Mosquito that can carry Zika virus, dengue fever and yellow fever is first discovered in Nebraska
- Health officials discovered Tuesday Aedes aegypti mosquitoes in York County, Nebraska
- A. aegypti is known to carry diseases such as the Zika virus, dengue fever and yellow fever
- The mosquitoes have not been tested for the viruses that cause these diseases, but officials say the risk of transmission is low
- The theory is that the mosquitoes came from another state like eggs
A mosquito that can carry Zika virus, dengue fever and yellow fever was first discovered in Nebraska.
The Nebraska Department of Health and Human Services (DHHS) said Tuesday that it has found Aedes aegypti mosquitoes in York County – about 100 miles from the capital of Omaha.
State and local officials have captured the mosquitoes during an annual effort to track the number of West Nile virus plagues in Nebraska, according to a release.
Despite fears about the spread of tropical diseases by the state, health officials say the risk of transmission is very low.
Health officials say Tuesday they discovered the Aedes aegypti mosquitoes – known for the Zika virus – in York County, Nebraska. Pictured: one of the mosquitoes in Nebraska
A. aegypti originated in Africa, but has since become one of the most common mosquito species in the world.
According to the Nebraska DHHS, it mainly bites during the day and only feeds on people.
& # 39; ONE. aegypti can carry and transmit various diseases that can have serious health consequences … and that is important for public health officials, & Dr. 39 said. Tom Safranek, state epidemiologist for the DHHS, in a statement.
The mosquitoes have not yet been tested to see if they carry the viruses that cause these diseases.
Dr. Safranek said that for a mosquito to transmit the diseases, he must bite an infected person and then bite an uninfected person.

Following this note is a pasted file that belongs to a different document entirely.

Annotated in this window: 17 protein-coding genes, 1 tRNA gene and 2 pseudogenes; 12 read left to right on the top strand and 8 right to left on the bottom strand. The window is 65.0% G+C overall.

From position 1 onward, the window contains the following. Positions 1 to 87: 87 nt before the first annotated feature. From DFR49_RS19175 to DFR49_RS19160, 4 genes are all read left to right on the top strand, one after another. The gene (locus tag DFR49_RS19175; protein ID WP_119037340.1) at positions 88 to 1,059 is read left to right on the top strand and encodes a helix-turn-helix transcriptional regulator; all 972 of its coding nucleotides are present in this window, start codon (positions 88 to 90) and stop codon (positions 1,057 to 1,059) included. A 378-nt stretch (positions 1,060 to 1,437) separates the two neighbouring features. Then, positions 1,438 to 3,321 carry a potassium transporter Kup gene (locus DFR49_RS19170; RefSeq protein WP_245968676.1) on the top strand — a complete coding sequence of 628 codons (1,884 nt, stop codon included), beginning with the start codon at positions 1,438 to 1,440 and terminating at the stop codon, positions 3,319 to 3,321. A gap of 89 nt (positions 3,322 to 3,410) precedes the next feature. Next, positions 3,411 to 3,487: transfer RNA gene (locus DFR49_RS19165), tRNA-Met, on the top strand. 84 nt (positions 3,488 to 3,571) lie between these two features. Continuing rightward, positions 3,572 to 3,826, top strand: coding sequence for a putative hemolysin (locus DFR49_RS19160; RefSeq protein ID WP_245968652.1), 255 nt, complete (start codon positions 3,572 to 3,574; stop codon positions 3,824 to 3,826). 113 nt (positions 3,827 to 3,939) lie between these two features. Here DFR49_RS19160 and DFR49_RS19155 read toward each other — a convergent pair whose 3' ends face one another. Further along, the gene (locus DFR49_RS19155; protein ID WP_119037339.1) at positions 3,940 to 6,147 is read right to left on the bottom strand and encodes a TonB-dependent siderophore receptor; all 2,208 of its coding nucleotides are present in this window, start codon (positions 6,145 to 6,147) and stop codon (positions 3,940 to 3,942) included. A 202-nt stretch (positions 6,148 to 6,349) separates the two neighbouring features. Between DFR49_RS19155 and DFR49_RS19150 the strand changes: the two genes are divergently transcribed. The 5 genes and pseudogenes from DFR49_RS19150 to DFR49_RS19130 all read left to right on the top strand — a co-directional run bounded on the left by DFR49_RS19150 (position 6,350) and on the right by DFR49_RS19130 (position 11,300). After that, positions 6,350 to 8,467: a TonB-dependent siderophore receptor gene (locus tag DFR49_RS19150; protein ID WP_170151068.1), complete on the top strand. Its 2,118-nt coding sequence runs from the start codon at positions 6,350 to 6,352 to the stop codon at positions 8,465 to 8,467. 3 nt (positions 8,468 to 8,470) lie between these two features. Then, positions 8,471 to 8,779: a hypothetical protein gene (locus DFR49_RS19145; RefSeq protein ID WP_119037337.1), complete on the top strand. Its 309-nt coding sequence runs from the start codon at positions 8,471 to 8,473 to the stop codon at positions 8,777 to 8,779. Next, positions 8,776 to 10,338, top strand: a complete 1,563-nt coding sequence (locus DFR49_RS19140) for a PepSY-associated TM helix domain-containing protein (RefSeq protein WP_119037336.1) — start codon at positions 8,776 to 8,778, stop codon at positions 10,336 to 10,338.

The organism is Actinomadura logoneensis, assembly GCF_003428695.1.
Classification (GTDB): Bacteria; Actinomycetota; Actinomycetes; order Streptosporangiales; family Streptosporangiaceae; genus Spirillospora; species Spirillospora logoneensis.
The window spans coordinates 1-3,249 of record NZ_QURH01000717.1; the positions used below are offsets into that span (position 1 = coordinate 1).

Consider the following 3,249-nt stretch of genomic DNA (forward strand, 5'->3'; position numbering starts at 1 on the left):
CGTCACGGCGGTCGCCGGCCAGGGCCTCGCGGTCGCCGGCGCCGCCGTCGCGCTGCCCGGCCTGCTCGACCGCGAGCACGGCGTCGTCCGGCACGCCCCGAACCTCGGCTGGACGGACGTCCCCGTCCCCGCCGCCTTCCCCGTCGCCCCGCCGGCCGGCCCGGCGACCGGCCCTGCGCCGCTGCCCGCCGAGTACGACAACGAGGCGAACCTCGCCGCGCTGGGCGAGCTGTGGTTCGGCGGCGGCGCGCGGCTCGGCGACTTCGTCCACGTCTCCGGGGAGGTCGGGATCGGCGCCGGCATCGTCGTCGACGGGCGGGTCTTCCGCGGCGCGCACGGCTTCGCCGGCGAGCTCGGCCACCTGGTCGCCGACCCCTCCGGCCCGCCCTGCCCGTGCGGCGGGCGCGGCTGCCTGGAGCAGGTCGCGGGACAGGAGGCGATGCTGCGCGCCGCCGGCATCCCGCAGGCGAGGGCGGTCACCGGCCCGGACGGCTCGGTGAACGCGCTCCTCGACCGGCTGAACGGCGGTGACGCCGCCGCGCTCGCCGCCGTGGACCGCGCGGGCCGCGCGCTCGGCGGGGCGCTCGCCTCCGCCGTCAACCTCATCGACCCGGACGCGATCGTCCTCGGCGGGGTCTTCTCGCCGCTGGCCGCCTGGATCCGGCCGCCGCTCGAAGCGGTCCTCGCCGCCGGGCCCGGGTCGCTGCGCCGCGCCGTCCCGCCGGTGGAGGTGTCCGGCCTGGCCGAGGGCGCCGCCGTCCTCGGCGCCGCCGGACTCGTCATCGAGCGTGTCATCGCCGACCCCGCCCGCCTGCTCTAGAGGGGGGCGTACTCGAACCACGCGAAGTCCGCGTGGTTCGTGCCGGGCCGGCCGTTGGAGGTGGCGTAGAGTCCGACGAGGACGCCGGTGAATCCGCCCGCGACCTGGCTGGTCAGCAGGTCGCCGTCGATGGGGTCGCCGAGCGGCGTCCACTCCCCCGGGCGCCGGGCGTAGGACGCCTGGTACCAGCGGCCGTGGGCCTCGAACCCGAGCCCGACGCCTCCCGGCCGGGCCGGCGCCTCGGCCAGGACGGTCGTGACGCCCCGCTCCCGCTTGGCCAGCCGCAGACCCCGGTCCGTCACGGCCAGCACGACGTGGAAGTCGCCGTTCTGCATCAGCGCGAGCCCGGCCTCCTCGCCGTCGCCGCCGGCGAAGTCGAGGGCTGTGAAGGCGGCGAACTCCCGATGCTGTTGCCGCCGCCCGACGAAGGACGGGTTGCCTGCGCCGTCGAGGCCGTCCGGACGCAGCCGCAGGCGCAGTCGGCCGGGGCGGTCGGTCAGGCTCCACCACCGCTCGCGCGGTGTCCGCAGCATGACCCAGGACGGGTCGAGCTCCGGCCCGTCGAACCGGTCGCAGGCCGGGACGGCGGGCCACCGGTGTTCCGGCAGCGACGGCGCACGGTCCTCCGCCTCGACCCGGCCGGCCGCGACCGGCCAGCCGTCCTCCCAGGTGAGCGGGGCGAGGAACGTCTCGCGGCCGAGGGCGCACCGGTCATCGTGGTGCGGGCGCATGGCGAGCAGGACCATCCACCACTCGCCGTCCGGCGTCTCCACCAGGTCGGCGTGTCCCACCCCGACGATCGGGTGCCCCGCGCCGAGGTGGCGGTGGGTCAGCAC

In addition, A. aegypti can only fly about 500 feet.
& # 39; The risk of these infections for local residents is low, but also depends on the presence or arrival of an infected individual in the area, & # 39; added Dr. Safranek.
He told me Omaha World Herald that health officials were surprised to find three or four of the A. aegypti mosquitoes in traps intended for West Nile mosquitoes.
When they went back and set up traps intended for Zika mosquitoes, they captured around 40 of them.
& # 39; It was really a surprise, & # 39; said Dr. Safranek against the newspaper. & # 39; We never thought it would be a real problem for us. & # 39;
A theory about how mosquitoes arrive in Nebraska is in eggs from another state – but this has not yet been proven.
In both cases, the patients traveled to areas where the viruses are common and were not locally infected.
Health officials recommend residents protect themselves by wearing long sleeves and trousers, as well as insect spray when they go outside.
They also recommend draining stagnant water because mosquitoes are attracted to stagnant water.
The Nebraska DHHS did not immediately return the request for comment from DailyMail.com.
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